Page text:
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NASCAR drivers five races into the season are “feuding, fighting and wrecking,” which is “exactly what NASCAR has been looking for,” according to Jeff Gluck of USA TODAY. This is what NASCAR officials “have been asking the drivers to do in recent years.” The “verbal barbs, on-track bumping and a few punches" seen at Sunday's Sprint Cup Series Auto Club 400 are "all things NASCAR hopes can help inject some excitement into the sport.” The fans at the track on Sunday “roared when the screens showed” Tony Stewart’s altercation with Joey Logano. Overnight ratings for the race on Sunday were up 32% “one week after Logano feuded" with Denny Hamlin following the Food City 500 at Bristol Motor Speedway. Driver Brad Keselowski said of the fans, “They want to see us be human, and humans are emotional” (USA TODAY, 3/26). In Daytona Beach, Godwin Kelly wrote, “All the stars are in alignment for NASCAR.” There have been “five different race winners, each manufacturer has picked up at least one victory and there’s been plenty of controversy, everything from safety issues to drivers showing true dislike for each other” (NEWS-JOURNALONLINE.com, 3/25). NBC Sports Network’s Michelle Beadle said, “NASCAR has put together some really fun weekends the last few weeks. ... This is the kind of stuff they need.” But NBC Sports Net's Dave Briggs said, “I don’t know if this is good for the sport. Does anyone know who won this weekend? No one’s talking about that.” Beadle: “That’s the thing, we’re talking about NASCAR though” (“The Crossover,” NBCSN, 3/25). ESPN’s J.A. Adande said, “The bad blood is all people are talking about. Meanwhile, Dale Earnhardt Jr., the biggest name in the sport, is atop the Sprint Cup (standings) and nobody’s talking about that. That should be the big story” (“Around The Horn,” ESPN, 3/25).
CLUB PRIVILEGES: In Charlotte, Jim Utter wrote this was a "spectacular weekend" for Auto Club Speedway, a track that "has been much-maligned in the past.” One of the biggest crowds in recent years was “on hand for a very entertaining race during one of the most beautiful race weekends weather-wise this track has seen in a long time” (CHARLOTTE OBSERVER, 3/25). In Utah, Tom Zulewski wrote it was the “kind of race that definitely gave Auto Club Speedway, which has had a history of very little racing action and many empty seats, a big-time jolt of excitement.” The empty seats were “still there,” but those who “showed up left with an experience they won’t soon forget” (THESPECTRUM.com, 3/24).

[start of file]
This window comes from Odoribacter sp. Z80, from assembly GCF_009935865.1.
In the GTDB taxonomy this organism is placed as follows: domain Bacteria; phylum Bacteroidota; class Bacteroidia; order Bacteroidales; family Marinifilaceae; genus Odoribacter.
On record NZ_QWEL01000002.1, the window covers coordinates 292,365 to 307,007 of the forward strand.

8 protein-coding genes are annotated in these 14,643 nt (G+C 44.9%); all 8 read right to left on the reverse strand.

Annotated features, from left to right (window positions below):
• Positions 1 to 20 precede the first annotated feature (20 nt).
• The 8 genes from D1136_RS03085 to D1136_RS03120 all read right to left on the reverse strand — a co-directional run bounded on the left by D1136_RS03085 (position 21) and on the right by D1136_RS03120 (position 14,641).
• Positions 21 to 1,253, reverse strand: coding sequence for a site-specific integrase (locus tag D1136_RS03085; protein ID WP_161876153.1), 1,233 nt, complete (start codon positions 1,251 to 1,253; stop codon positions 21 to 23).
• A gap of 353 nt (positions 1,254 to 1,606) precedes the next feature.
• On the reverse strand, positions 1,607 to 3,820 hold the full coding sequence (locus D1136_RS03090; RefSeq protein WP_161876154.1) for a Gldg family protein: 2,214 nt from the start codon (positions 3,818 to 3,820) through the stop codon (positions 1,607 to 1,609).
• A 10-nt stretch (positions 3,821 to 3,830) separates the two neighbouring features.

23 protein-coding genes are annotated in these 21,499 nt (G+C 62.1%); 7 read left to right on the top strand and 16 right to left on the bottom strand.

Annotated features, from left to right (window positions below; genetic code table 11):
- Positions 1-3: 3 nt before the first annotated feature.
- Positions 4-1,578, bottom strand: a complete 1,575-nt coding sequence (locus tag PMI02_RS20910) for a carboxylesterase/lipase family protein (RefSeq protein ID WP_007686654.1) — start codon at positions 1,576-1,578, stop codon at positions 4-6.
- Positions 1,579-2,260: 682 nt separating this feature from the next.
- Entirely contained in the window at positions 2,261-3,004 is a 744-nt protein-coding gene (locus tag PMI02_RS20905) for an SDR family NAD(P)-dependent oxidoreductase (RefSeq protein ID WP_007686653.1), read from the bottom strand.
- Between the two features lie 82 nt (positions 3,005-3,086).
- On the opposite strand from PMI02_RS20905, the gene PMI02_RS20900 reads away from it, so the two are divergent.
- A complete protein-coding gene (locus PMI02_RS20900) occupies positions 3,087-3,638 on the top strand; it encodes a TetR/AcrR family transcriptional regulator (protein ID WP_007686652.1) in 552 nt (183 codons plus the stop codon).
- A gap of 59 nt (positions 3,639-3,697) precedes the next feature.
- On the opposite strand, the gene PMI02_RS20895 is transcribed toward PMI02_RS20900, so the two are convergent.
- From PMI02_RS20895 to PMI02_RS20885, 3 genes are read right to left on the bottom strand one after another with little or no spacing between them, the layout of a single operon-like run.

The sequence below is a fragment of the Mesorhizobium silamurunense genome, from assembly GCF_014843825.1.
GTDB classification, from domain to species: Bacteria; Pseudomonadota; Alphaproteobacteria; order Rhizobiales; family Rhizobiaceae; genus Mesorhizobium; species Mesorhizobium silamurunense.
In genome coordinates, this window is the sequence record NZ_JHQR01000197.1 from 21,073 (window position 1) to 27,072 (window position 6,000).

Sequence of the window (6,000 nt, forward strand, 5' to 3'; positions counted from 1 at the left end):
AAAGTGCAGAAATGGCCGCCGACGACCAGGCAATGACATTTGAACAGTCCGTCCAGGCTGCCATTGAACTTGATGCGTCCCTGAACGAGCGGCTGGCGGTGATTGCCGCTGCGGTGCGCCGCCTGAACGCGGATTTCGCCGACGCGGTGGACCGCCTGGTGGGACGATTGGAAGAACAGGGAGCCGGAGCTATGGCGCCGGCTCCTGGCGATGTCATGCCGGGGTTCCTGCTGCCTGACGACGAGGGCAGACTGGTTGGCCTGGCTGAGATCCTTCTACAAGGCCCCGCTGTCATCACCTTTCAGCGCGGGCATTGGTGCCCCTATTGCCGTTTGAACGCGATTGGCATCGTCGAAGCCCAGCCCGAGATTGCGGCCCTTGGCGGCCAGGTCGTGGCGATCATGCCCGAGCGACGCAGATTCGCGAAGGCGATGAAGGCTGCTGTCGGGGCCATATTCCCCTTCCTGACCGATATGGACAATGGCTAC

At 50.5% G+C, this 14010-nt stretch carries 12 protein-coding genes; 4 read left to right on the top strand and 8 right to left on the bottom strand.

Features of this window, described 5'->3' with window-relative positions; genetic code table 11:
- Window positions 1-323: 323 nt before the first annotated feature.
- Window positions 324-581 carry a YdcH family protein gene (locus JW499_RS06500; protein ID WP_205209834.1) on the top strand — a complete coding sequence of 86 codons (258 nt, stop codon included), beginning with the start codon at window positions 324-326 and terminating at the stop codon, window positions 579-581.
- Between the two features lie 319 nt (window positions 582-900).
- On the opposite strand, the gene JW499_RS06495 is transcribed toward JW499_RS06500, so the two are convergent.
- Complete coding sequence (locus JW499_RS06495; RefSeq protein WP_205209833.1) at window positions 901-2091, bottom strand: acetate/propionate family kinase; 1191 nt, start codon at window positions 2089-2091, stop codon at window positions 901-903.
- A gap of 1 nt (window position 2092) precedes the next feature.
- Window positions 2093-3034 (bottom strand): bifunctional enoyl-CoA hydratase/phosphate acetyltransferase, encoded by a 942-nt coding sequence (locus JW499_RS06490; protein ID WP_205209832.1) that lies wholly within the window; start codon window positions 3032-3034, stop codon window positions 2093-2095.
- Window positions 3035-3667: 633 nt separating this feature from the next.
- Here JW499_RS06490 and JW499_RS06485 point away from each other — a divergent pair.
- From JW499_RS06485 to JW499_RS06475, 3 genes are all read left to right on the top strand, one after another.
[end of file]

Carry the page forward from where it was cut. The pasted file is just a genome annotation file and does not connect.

Health and player safety were the topics of conversation during an NFL Network special called “Health of the Game: NFL Evolution Special Report.” The show featured a roundtable discussion on making the game safer. NFL Net's Andrea Kremer said there is “always talk about a built-in conflict of interest that exists between coaches, players and the medical staff.” She asked, “How do you reconcile the need to make the game safe, go through the appropriate protocols and yet get the players out on the field?” Bengals coach Marvin Lewis said he has “zero influence” on the medical staff "in any way.” Lewis: “That’s a misconception that any coach can be involved that way, saying to the doctor, ‘Oh no, he’s fine.'" Giants President & CEO John Mara added, “It really bothers me too, because no coach wants to send a player out on the field if there’s a suspicion that he has a concussion.” Falcons President & CEO Rich McKay said the issue of player health and safety has not changed the direction of the Competition Committee because, being the “old man” on the committee, the issue “has been at the forefront of the committee since I got on" in '94. Mara said of assertions the new rules are softening the game, “This game is just as physical as it’s ever been and I defy anybody to watch one of our games up close … and tell me that the game is any less physical.” Lewis said, “We’re asking guys to do things differently but the game is just as physical” ("Health Of The Game: NFL Evolution Special Report," NFLN, 3/25).
GAME IS GOING TO CHANGE SOME: Buccaneers CB Ronde Barber said of the rule changes implemented to increase player safety, “It’s going to change. The future of the game is going to slow down.” Steelers S Ryan Clark said “on paper” the game is going to “be safer, but on the field it’s going to softer.” Former NFLer Donovan McNabb said the league “is covering themselves” and NFL Commissioner Roger Goodell “is coming up with more rules and litigating everything now to make it look like we’re trying to protect everyone. But they still want to see explosive players so we can see it on highlights.” Former NFLer Shaun O’Hara: “They’re trying to make the game safer for us as players, but they want to see their investments out on the field” (“NFL Total Access,” NFLN, 3/25).